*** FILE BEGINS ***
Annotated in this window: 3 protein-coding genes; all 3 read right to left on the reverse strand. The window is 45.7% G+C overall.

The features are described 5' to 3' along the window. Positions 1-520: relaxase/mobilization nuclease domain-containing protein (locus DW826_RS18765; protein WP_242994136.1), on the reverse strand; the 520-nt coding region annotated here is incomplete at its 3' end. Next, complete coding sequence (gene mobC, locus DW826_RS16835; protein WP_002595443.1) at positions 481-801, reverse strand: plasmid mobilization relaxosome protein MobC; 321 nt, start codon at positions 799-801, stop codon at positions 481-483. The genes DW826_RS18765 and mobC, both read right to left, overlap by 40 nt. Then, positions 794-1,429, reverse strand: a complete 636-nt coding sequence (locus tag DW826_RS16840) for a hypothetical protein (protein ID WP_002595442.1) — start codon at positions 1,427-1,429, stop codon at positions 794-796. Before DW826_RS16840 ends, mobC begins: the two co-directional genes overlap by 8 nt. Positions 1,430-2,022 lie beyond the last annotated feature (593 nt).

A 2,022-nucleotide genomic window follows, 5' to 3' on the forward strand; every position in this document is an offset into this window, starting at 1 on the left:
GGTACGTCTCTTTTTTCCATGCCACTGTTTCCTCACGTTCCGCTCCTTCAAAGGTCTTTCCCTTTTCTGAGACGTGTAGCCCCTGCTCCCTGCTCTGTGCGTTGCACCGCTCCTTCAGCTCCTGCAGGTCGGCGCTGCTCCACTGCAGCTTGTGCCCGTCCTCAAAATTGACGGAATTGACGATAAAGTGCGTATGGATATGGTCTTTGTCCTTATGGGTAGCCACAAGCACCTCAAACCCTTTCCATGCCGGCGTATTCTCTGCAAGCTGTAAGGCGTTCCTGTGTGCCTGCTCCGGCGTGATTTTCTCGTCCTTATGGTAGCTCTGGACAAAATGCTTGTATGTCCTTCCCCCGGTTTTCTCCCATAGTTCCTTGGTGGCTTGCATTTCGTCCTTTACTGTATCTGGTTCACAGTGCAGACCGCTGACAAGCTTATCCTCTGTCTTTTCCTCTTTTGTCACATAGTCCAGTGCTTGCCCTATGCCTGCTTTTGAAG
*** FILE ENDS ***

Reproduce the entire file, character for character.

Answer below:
Annotated in this window: 3 protein-coding genes; all 3 read right to left on the reverse strand. The window is 45.7% G+C overall.

The features are described 5' to 3' along the window. Positions 1-520: relaxase/mobilization nuclease domain-containing protein (locus DW826_RS18765; protein WP_242994136.1), on the reverse strand; the 520-nt coding region annotated here is incomplete at its 3' end. Next, complete coding sequence (gene mobC, locus DW826_RS16835; protein WP_002595443.1) at positions 481-801, reverse strand: plasmid mobilization relaxosome protein MobC; 321 nt, start codon at positions 799-801, stop codon at positions 481-483. The genes DW826_RS18765 and mobC, both read right to left, overlap by 40 nt. Then, positions 794-1,429, reverse strand: a complete 636-nt coding sequence (locus tag DW826_RS16840) for a hypothetical protein (protein ID WP_002595442.1) — start codon at positions 1,427-1,429, stop codon at positions 794-796. Before DW826_RS16840 ends, mobC begins: the two co-directional genes overlap by 8 nt. Positions 1,430-2,022 lie beyond the last annotated feature (593 nt).

A 2,022-nucleotide genomic window follows, 5' to 3' on the forward strand; every position in this document is an offset into this window, starting at 1 on the left:
GGTACGTCTCTTTTTTCCATGCCACTGTTTCCTCACGTTCCGCTCCTTCAAAGGTCTTTCCCTTTTCTGAGACGTGTAGCCCCTGCTCCCTGCTCTGTGCGTTGCACCGCTCCTTCAGCTCCTGCAGGTCGGCGCTGCTCCACTGCAGCTTGTGCCCGTCCTCAAAATTGACGGAATTGACGATAAAGTGCGTATGGATATGGTCTTTGTCCTTATGGGTAGCCACAAGCACCTCAAACCCTTTCCATGCCGGCGTATTCTCTGCAAGCTGTAAGGCGTTCCTGTGTGCCTGCTCCGGCGTGATTTTCTCGTCCTTATGGTAGCTCTGGACAAAATGCTTGTATGTCCTTCCCCCGGTTTTCTCCCATAGTTCCTTGGTGGCTTGCATTTCGTCCTTTACTGTATCTGGTTCACAGTGCAGACCGCTGACAAGCTTATCCTCTGTCTTTTCCTCTTTTGTCACATAGTCCAGTGCTTGCCCTATGCCTGCTTTTGAAG